The new mentality: Youth-adult partnerships in community mental health promotion

By Samantha DeLenardo

In brief

Youth-adult partnerships (Y-APs) involve youth and adults working together to improve the systems that affect them. While research on the effects of Y-APs in community mental health promotion is limited, research in other areas demonstrates positive benefits for youth.

Brock University researchers examined The New Mentality pilot program to explore what makes these relationships tick, and identify the potential benefit of Y-APs in child and youth community mental health promotion.

In this Research Snapshot, we look at the article, ““The New Mentality: Youth-adult partnerships in community mental health promotion,” by Heather L. Ramey and Linda Rose-Krasnor. The article appeared in the journal Children and Youth Services Review, volume 50 (2015). Research Snapshots are brief, clear language summaries of research articles, presented in a user-friendly format.

What you need to know

Youth-adult partnerships are a promising avenue for engaging youth in child and youth community mental health promotion. Their success seems to hinge on adults and organizations providing structure and guidance to youth, without commandeering activities and events. Organizations should strive to create a culture of equality between youth and adults, clarify expectations and commitment at the start of the project, and engage youth early on.

What is this research about?

Youth-adult partnerships (Y-APs) involve youth and adults working together to improve the systems that affect them. While research on the effects of Y-APs in community mental health promotion is limited, research in other areas demonstrates positive benefits for youth.

Brock University researchers examined The New Mentality pilot program to explore what makes these relationships tick, and identify the potential benefit of Y-APs in child and youth community mental health promotion.

What did the researchers do?

Using focus groups, interviews, observation, and surveys, the researchers explored the challenges and benefits of the program; the relationships among program participants; and the perceived role of youth in children’s mental health system and future program directions.

What did the researchers find?

Nineteen youth ages 13 to 25 years, five adult allies (adults partnered with youth), seven executive directors at partner agencies, and nine program staff and steering committee members participated in focus groups and individual interviews. Twenty-four youth completed an online, follow-up survey.

The most important relationship in the program was between the adult allies and youth leaders. Some good qualities for an adult ally were patience, flexibility, enthusiasm, problem solving and project management skills, trust in the youth’s abilities, and willingness to step back and share responsibility. 

A barrier to success was that adult allies didn’t always have the resources, time, organizational commitment, and skills to dedicate to the youth’s needs. To mitigate this, it was important for adult allies and the organization’s staff and leaders to agree upon and be ready to use the Y-AP model (i.e., whether it is a shared partnership or youth-led). This could be achieved by communicating about expectations and support required by the model.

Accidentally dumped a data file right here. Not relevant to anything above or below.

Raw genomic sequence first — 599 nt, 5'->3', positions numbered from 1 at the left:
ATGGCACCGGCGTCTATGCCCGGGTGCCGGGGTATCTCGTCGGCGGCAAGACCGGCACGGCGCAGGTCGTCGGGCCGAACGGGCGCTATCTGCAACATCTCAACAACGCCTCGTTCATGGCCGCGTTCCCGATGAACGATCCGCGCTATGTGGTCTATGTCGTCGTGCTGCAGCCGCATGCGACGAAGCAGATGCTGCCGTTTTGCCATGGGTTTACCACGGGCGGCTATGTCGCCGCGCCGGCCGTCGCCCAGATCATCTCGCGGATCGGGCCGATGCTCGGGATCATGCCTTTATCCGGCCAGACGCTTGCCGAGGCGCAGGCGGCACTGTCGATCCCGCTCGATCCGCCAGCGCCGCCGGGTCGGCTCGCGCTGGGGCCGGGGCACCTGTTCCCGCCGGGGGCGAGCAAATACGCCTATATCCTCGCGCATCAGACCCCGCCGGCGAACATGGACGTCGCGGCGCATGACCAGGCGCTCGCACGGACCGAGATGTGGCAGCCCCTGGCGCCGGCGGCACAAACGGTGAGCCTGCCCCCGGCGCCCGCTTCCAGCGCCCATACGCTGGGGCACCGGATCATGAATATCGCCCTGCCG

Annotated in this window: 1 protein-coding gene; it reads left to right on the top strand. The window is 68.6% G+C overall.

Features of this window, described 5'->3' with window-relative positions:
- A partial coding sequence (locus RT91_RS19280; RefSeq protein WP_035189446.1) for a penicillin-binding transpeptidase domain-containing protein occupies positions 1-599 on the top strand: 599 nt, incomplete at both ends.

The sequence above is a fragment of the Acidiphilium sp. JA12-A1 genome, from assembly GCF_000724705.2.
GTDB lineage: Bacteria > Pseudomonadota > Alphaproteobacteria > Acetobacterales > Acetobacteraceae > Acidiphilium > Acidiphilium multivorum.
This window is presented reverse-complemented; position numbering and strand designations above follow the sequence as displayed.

Youth engagement outside of a client–service-provider relationship was unexpectedly challenging. Many of the partnerships were located in child and youth mental health services, and findings indicate that a cultural shift would require adult allies and the organization to invest in new or different practices; in others words, rethinking how the two groups could exist in a collaborative and equal space. 

There appeared to be a number of benefits for youth participants, who showed improvements in skills and learning, and increased interest in mental health and ability to help others. Survey results show youth’s Y-AP experience was characterized by developing positive and supportive relationships with peers and adults, lots of opportunity to be heard, and positive psychological engagement. 

Finally, findings regarding program structure indicate the need for having clear program goals and expectations, while keeping it flexible. 

How can you use this research?

This study reinforces and extends the research on Y-APs and contributes to our understanding of this model in child and youth mental health promotion. It may be helpful for service providers and organizations looking to successfully engage with youth.

Limitations and next steps

The value of this study is limited because it looked at only one example of a Y-AP program and did not evaluate the outcomes of youth who participated in the program. More research needs to be conducted using a similar theoretical framework.

About the researchers

Heather L. Ramey is a professor in the School of Social & Community Services at Humber, and Adjunct Professor in the Department of Child & Youth Studies at Brock University.

Linda Rose-Krasnor is a professor in the Department of Psychology at Brock University.

This Research Snapshot is based on their article, “The New Mentality: Youth-adult partnerships in community mental health promotion,” which was published in Children and Youth Services Review, 2015. http://www.sciencedirect.com/science/article/pii/S019074091500016X. 

Keywords

Youth-adult partnerships, youth engagement, youth participation, mental health promotion 

This Research Snapshot is based on an article that has been critically appraised for quality and susceptibility to bias. 

Evidence Exchange Network (EENet) has partnered with the Knowledge Mobilization Unit at York University to produce Research Snapshots in the field of mental health and addictions in Ontario.